Patient Protection and Affordable Care Act
Patient Protection and Affordable Care Act is a major health insurance reform law that was passed by the United States Congress in 2010. The law seeks to improve Americans’ health coverage by expanding access to public health plans, by requiring individuals to purchase private insurance, and by reforming various practices in the insurance industry. President Barack Obama and Democratic legislators in Congress were the key supporters of the law. As a result, the law became commonly known as “Obamacare.” For background on how health insurance is provided, see Insurance (Health insurance).
The Patient Protection and Affordable Care Act (PPACA) generated much disagreement. Supporters praised the extension of insurance coverage to nearly all Americans. Opponents, including congressional Republicans, argued against the federal government’s increased involvement in health insurance matters. Many critics claimed that the law’s requirement that citizens purchase health coverage was unconstitutional. In a 2012 ruling, the Supreme Court of the United States upheld key provisions of the act.
Background. In 2009, Democrats in Congress, with the support of President Obama, introduced health care reform bills. The House of Representatives and the Senate each passed separate bills by the end of that year. Legislators worked on compromises to bridge the gap between the two bills. In March 2010, the House approved the Senate bill, and Obama signed the PPACA into law. Obama said the law reflected “the core principle that everybody should have security when it comes to their health care.”
Key provisions. The PPACA includes a wide range of provisions scheduled to take effect between 2010 and 2020.
The law provides subsidies (payments) for states to expand Medicaid coverage to Americans at or near the poverty line. Medicaid is a government program that helps finance medical assistance to needy people (see Medicaid). The poverty line is an income level the government uses as a standard for being poor.
The PPACA includes an individual mandate—that is, a requirement that nearly all U.S. citizens obtain some health coverage by 2014. Citizens refusing to do so would pay a penalty. The chief goal of the mandate is to increase the number of people with insurance. The law’s creators argued that such an increase would help make premiums (people’s regular payments for insurance) more affordable.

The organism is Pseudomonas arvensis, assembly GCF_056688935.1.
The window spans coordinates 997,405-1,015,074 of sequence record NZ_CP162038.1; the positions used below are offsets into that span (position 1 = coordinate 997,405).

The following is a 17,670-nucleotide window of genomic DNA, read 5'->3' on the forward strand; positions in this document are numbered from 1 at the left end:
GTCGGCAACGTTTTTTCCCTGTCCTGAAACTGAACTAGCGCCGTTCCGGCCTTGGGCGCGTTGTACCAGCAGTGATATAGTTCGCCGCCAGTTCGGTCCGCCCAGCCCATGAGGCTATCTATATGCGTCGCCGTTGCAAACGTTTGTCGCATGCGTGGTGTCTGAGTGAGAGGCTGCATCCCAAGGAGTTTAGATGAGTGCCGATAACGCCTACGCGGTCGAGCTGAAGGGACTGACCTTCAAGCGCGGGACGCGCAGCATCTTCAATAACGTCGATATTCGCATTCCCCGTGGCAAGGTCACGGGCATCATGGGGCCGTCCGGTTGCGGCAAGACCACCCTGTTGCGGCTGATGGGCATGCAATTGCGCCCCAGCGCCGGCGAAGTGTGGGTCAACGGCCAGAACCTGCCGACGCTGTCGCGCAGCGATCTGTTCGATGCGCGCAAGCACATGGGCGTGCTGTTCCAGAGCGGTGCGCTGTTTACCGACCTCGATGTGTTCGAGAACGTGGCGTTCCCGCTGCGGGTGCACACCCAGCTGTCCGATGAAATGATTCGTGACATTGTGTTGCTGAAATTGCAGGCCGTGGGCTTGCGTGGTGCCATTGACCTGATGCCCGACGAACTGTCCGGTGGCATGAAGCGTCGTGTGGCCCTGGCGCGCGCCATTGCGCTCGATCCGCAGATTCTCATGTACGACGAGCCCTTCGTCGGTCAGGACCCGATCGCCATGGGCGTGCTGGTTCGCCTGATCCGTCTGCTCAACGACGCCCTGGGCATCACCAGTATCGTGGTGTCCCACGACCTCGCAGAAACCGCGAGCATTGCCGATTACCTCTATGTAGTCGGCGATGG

Under the PPACA, citizens can obtain health insurance through their employers or as individuals. Nearly all employers with more than 50 workers would be required to offer health insurance by 2014 or pay a fine. Subsidies, mainly in the form of tax credits, would become available to small employers and individuals to help cover the cost of insurance.
The PPACA provides for the creation of health insurance exchanges to make it easier for individuals and small businesses to obtain coverage. The exchanges are systems in which insurance companies offer a variety of competing health plans to people seeking coverage.
The law also addresses certain practices of the private health insurance industry. It seeks to prevent insurers from denying coverage for patients with preexisting medical conditions—that is, conditions that existed before a person gained insurance coverage. Previously, many insurance companies had refused to cover people who already had a health problem.
The PPACA prevents insurance companies from setting lifetime limits on a policyholder’s claims. It also allows parents to keep their sons and daughters on their insurance policies up to age 26.
Court challenges. A number of states and groups filed lawsuits to contest the new law. Opponents specifically challenged the law’s individual mandate. They argued that it is unconstitutional for the government to require people to buy health insurance.
In June 2012, the Supreme Court issued its ruling on the law. In National Federation of Independent Business v. Sebelius, Secretary of Health and Human Services, the court upheld the individual mandate in a 5-4 vote. Chief Justice John Roberts wrote the majority opinion. He wrote that the individual mandate was permissible under the authority of Congress to levy taxes.